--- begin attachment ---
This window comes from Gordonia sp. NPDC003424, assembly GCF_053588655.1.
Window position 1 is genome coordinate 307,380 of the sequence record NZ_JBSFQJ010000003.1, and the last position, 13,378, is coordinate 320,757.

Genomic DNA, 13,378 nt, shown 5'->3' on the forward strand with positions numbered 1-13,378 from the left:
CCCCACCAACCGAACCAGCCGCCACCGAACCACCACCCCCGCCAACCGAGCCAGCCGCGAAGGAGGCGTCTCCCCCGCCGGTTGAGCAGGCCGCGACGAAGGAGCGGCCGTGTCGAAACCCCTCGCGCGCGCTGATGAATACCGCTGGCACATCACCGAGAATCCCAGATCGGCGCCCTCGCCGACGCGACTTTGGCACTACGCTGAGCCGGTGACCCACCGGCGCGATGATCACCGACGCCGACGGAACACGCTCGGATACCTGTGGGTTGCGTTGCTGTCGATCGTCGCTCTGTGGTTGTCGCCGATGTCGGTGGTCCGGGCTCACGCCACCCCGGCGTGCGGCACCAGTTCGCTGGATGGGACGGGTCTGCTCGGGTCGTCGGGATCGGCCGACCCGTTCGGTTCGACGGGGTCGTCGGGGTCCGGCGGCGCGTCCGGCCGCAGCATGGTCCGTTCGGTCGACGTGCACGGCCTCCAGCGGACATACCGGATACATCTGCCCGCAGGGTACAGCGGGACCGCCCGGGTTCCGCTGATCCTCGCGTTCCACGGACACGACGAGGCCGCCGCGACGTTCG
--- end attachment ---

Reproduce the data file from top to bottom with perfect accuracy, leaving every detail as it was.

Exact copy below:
This window comes from Gordonia sp. NPDC003424, assembly GCF_053588655.1.
Window position 1 is genome coordinate 307,380 of the sequence record NZ_JBSFQJ010000003.1, and the last position, 13,378, is coordinate 320,757.

Genomic DNA, 13,378 nt, shown 5'->3' on the forward strand with positions numbered 1-13,378 from the left:
CCCCACCAACCGAACCAGCCGCCACCGAACCACCACCCCCGCCAACCGAGCCAGCCGCGAAGGAGGCGTCTCCCCCGCCGGTTGAGCAGGCCGCGACGAAGGAGCGGCCGTGTCGAAACCCCTCGCGCGCGCTGATGAATACCGCTGGCACATCACCGAGAATCCCAGATCGGCGCCCTCGCCGACGCGACTTTGGCACTACGCTGAGCCGGTGACCCACCGGCGCGATGATCACCGACGCCGACGGAACACGCTCGGATACCTGTGGGTTGCGTTGCTGTCGATCGTCGCTCTGTGGTTGTCGCCGATGTCGGTGGTCCGGGCTCACGCCACCCCGGCGTGCGGCACCAGTTCGCTGGATGGGACGGGTCTGCTCGGGTCGTCGGGATCGGCCGACCCGTTCGGTTCGACGGGGTCGTCGGGGTCCGGCGGCGCGTCCGGCCGCAGCATGGTCCGTTCGGTCGACGTGCACGGCCTCCAGCGGACATACCGGATACATCTGCCCGCAGGGTACAGCGGGACCGCCCGGGTTCCGCTGATCCTCGCGTTCCACGGACACGACGAGGCCGCCGCGACGTTCG